Aseptic processing is widely used for preparing sterile products. Although regulatory authorities and industry experts emphasize
the sterility-assurance advantages of terminal sterilization, the fact remains that most products being introduced today must
be manufactured aseptically (1). Implicit in aseptic processing is the notion that items are first sterilized and then processed
under aseptic conditions into the final product. More often than not, that assembly involves the labor of one or more appropriately
gowned individuals in a pristine environment. The operators' typical activities will include the set-up, filling or assembly
process, and environment monitoring of the processing area.
The evolution of aseptic processing
During the past 50 years, aseptic processing has evolved. Before the advent of the high-efficiency particulate air (HEPA)
filter and cleanroom, aseptic processing was performed by operators working in gloveboxes that separated them from the sterilized
materials. This approach afforded a degree of isolation between the operator and the sterilized items they were charged with
handling and assembling, which helped ensure the sterility (or perhaps more accurately the safety) of the final product.
In the mid-1950s, HEPA filters became available to industry and were quickly adopted to provide large areas in which equipment
could perform the majority of the aseptic processing activities. The operators, now garbed in sterilized garments, were still
present to initially set up the equipment, perform any needed equipment adjustments, address component malfunctions, and collect
environmental samples. Over the years, many improvements to cleanroom operations occurred. Equipment reliability improved,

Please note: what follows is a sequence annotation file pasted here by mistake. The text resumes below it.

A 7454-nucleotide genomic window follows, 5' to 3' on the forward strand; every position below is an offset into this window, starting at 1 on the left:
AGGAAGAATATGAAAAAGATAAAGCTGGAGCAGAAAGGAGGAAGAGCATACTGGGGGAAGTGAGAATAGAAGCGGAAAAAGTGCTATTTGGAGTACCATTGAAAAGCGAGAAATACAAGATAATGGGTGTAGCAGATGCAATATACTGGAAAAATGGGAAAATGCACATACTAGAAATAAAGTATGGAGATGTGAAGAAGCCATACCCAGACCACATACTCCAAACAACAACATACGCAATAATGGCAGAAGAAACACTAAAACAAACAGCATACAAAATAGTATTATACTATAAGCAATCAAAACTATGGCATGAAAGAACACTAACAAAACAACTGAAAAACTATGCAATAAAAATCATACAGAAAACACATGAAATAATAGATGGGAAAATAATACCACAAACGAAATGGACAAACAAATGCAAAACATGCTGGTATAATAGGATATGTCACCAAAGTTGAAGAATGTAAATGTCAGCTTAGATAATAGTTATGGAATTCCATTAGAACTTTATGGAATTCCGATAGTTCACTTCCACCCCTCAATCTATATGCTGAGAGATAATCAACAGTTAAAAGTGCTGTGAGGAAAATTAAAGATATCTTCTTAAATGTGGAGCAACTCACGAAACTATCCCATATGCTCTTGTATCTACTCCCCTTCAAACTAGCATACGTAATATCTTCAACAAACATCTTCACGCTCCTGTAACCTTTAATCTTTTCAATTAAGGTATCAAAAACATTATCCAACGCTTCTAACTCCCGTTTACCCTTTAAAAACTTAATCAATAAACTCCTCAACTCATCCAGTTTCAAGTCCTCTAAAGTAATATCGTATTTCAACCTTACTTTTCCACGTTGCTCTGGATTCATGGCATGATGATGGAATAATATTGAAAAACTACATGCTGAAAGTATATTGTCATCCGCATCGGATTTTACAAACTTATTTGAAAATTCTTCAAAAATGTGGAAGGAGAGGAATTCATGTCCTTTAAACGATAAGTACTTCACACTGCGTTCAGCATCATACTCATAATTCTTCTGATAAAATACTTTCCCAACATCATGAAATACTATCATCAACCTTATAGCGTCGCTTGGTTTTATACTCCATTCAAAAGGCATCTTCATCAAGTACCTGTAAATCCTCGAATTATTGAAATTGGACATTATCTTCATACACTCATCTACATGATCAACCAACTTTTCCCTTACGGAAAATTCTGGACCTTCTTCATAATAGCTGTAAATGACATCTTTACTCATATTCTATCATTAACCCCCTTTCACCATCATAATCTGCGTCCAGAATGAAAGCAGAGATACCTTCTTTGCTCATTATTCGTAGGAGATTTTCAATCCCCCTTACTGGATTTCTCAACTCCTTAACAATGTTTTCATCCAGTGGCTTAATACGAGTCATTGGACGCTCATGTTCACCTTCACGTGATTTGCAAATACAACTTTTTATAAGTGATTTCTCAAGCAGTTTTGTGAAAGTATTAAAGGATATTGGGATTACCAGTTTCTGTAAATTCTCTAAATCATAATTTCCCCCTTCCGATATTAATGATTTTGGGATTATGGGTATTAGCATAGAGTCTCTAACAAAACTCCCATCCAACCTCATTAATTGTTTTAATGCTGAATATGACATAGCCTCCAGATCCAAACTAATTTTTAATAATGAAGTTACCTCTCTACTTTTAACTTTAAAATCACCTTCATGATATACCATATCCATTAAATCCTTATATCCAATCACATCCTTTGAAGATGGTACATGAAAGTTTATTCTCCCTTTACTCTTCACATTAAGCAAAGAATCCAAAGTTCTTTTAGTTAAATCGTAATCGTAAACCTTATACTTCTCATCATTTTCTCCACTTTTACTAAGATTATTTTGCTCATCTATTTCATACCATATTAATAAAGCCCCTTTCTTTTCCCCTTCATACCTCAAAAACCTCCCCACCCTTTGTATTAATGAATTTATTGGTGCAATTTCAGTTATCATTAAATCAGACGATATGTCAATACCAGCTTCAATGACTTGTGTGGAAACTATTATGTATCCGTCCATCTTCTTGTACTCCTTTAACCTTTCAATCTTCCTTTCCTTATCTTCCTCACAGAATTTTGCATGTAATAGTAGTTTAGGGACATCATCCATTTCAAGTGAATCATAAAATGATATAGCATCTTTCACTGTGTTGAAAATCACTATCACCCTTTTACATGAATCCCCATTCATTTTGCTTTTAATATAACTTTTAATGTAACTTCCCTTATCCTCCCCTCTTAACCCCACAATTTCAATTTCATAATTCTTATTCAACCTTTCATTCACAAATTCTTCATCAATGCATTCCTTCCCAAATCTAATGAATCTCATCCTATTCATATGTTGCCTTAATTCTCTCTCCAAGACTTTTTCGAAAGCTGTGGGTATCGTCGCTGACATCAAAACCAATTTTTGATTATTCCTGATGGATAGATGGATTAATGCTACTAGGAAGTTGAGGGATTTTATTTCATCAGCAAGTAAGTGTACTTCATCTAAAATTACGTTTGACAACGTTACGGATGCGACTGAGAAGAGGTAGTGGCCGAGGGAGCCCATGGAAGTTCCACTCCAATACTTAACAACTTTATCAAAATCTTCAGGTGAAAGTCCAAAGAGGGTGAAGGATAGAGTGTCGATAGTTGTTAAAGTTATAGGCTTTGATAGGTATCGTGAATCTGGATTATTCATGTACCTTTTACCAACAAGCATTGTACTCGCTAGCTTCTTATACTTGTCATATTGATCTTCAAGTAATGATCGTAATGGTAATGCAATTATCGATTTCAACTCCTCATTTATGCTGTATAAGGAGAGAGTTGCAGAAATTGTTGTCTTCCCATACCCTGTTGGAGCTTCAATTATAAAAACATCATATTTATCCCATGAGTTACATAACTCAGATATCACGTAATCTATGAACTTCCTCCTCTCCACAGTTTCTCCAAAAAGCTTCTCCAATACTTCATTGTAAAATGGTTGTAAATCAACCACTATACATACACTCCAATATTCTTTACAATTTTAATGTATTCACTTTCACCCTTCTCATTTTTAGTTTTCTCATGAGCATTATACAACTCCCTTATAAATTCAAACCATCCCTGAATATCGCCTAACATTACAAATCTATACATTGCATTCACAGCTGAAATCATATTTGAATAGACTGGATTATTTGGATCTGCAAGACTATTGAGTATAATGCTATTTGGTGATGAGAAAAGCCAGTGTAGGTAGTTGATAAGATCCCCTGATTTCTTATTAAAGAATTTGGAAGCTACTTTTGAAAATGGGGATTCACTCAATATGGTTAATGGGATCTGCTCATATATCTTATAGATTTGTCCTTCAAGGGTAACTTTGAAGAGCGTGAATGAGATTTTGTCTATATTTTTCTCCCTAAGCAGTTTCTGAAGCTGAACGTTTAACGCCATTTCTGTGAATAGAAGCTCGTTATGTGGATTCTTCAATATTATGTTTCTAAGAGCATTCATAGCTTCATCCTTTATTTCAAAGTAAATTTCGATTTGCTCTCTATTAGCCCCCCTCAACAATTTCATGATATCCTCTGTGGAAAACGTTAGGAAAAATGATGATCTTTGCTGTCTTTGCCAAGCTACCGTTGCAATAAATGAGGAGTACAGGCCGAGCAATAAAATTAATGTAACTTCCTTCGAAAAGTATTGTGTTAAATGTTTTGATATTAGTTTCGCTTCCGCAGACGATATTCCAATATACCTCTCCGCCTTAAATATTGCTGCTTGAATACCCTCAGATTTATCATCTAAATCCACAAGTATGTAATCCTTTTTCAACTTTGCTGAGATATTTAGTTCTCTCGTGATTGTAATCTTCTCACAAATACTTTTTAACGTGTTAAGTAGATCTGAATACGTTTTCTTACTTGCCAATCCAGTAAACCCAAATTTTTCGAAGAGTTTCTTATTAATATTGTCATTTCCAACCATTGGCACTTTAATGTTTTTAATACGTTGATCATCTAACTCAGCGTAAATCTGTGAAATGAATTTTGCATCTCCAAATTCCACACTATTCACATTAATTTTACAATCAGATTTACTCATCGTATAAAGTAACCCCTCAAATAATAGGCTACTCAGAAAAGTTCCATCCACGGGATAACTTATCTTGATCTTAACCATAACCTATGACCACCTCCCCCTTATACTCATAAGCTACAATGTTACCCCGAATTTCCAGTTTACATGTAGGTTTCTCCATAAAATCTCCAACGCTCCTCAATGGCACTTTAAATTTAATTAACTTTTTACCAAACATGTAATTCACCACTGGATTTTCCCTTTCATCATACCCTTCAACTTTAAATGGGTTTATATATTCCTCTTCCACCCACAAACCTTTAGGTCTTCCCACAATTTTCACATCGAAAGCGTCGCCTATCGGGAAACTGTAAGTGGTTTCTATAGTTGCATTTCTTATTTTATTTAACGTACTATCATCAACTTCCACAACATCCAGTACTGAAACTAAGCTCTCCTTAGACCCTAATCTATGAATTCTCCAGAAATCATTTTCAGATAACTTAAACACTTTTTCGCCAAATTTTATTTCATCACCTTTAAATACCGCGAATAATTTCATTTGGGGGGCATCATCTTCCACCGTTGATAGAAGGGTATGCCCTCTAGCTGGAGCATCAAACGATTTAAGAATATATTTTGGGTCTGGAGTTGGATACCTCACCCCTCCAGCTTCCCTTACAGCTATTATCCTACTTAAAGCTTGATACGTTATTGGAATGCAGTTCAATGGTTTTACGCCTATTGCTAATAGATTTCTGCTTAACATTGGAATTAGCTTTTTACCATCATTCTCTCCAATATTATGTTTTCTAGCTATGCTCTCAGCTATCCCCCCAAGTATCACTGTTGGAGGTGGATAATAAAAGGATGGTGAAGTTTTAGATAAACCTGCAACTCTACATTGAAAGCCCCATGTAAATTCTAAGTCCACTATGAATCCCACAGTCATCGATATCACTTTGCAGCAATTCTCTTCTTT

and air changes were increased. Sterilization processes were validated, and gowning materials became more comfortable and
robust. And barriers were introduced.
Restricted access barrier systems
. The most evolved cleanroom-based designs today are restricted access barrier systems (RABS) in which operator access to
the aseptic environment is severely limited (2). RABS and all of the prior technological advances in aseptic processing were
implemented because there was a clear understanding that personnel were the only significant source of microbial contamination
in conventional cleanroom aseptic processing.
Some 20 years ago, before the advent of RABS technology, the original gloveboxes of aseptic processing antiquity were reincarnated
as isolators. Isolators were a substantial improvement over gloveboxes. The isolators were supplied with HEPA-filtered air
that enabled these enclosures to be maintained at a positive pressure relative to the surrounding environment, mitigating
issues with leaks and with finished-product out-feed isolators. The isolators could be reproducibly decontaminated and could
be connected to other isolators and process equipment in a way that maintained separation between the internal environment
and operating personnel (3, 4). These advancements were a technological breakthrough of substantial magnitude, and some two
decades after their introduction, isolators continue to represent the pinnacle of aseptic processing technology.
Aseptic processing today
Although that might be the end of an interesting story, present-day operations use all of these aseptic technologies, and
new cleanrooms for aseptic processing still are in the planning stages. All present-day aseptic processing systems require
to some extent the direct participation of operators with sterilized materials just as they always have. Using the word sterilized rather than sterile is not a compliance hedge. It is the recognition that once any material is placed in a manned cleanroom and handled by personnel,
it legitimately cannot be considered sterile no matter how much overkill was applied in its validation. Cleanroom operators
use utensils in their gloved hands, and RABS and isolator operators use the equipment's gloves in much the same manner. There
are truly refined aseptic processing concepts available that perform without operators. As with any new technology in the
extremely conservative pharmaceutical industry, however, the implementation of these concepts, although certainly desirable,
is by no means imminent and is unlikely to be universal for many years. (It should be noted that high levels of automation
already are widely used in other clean and aseptic industries). Although we hope that in two decades aseptic processing in
the pharmaceutical industry will have taken advantage of the numerous technological advancements that are available even today,
their adoption is by no means a sure thing.